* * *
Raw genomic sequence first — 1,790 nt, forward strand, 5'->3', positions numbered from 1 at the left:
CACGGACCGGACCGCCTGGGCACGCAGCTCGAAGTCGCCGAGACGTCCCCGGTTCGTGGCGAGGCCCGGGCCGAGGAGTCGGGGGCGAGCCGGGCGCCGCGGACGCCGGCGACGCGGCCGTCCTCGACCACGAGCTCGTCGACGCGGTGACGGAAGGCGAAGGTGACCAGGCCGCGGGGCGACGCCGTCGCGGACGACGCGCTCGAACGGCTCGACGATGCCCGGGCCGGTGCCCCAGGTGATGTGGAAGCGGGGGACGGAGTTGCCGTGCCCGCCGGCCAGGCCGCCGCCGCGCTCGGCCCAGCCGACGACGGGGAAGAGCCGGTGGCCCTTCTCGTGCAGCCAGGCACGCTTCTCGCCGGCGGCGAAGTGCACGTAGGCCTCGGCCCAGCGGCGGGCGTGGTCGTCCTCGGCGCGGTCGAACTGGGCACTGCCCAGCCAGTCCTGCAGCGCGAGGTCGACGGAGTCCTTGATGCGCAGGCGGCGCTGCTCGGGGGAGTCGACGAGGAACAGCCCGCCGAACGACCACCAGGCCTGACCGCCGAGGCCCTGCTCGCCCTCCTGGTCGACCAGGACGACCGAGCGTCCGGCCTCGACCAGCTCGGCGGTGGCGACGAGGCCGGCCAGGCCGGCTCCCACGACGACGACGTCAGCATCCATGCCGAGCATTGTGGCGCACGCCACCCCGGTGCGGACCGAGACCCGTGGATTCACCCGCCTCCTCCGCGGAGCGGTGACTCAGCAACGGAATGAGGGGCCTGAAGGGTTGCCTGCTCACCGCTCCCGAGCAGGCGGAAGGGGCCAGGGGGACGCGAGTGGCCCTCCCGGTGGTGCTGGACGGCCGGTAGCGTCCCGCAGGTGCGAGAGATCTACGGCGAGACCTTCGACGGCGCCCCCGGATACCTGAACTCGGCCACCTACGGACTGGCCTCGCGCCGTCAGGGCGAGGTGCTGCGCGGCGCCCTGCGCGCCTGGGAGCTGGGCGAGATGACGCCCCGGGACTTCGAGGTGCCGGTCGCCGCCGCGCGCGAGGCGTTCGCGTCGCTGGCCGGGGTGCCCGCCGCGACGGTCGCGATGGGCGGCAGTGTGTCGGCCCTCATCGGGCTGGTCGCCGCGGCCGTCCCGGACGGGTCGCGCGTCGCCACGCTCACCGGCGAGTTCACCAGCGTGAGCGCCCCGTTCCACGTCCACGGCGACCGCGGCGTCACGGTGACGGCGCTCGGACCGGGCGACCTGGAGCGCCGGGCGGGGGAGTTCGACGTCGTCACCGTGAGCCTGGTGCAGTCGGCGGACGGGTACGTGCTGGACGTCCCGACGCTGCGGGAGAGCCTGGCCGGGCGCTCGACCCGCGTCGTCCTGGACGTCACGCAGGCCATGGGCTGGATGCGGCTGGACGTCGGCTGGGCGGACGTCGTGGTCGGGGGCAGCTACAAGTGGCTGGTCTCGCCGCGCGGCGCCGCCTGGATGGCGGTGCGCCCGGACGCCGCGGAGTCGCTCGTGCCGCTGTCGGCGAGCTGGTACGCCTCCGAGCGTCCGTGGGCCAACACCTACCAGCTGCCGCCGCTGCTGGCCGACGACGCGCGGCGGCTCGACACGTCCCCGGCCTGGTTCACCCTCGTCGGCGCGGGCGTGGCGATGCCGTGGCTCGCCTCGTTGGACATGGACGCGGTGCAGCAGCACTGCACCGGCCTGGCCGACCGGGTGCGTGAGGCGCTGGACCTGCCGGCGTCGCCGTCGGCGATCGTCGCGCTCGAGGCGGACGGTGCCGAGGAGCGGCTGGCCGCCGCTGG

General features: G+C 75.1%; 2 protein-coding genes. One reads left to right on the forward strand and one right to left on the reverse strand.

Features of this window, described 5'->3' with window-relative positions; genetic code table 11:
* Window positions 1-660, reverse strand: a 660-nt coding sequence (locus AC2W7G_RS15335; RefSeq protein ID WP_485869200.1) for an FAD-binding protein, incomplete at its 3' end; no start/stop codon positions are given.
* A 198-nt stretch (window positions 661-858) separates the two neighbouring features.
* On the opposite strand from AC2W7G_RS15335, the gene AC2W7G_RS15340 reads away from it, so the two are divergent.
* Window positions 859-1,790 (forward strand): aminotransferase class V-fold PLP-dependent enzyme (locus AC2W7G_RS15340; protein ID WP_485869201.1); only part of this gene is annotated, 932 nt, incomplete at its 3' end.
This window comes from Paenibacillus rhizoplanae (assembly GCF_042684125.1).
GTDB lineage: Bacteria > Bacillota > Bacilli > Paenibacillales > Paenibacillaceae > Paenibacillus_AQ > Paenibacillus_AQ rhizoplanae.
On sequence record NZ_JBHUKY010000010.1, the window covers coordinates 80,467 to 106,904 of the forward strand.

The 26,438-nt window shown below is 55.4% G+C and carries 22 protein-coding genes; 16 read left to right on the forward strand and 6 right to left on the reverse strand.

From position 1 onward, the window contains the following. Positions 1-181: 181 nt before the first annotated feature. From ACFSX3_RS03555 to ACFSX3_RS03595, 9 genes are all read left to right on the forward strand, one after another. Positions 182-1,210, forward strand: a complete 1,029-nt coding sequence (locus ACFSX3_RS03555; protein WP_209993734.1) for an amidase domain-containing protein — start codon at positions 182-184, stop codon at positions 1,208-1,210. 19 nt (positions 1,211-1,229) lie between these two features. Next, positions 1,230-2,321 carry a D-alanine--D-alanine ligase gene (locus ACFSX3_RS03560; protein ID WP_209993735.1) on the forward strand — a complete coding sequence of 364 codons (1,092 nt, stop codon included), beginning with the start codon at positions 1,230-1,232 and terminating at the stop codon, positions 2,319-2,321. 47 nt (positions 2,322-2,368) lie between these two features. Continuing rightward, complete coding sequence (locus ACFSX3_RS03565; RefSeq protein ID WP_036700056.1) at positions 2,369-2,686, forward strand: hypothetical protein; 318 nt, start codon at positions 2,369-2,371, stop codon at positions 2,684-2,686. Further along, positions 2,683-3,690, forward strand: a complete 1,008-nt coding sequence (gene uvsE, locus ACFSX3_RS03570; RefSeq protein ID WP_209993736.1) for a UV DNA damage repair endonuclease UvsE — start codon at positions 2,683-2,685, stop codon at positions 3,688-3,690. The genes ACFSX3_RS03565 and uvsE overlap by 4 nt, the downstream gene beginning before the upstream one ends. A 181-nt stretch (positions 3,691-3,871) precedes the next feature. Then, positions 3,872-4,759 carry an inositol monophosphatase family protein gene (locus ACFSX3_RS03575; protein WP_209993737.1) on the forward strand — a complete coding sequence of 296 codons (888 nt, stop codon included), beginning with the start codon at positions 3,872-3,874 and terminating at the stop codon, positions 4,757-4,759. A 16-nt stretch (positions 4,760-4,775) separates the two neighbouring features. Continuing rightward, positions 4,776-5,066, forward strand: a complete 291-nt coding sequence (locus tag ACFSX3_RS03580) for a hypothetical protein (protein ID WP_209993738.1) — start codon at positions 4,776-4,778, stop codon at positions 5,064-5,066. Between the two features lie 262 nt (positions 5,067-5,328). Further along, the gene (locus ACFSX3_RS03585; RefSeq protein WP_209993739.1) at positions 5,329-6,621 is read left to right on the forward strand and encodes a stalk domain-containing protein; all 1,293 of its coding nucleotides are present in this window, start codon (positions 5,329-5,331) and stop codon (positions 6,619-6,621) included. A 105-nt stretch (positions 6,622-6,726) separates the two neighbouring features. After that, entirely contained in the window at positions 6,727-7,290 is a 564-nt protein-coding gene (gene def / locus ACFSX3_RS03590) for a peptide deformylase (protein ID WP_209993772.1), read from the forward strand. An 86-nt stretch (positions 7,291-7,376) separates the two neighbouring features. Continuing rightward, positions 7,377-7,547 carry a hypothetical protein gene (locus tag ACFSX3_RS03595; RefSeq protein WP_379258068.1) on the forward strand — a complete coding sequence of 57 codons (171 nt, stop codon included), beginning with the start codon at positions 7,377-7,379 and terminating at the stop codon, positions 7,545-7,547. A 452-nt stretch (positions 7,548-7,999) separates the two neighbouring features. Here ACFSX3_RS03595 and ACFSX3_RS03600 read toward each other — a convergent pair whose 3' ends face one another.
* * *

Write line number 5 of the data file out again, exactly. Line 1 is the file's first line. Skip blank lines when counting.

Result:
* Window positions 1-660, reverse strand: a 660-nt coding sequence (locus AC2W7G_RS15335; RefSeq protein ID WP_485869200.1) for an FAD-binding protein, incomplete at its 3' end; no start/stop codon positions are given.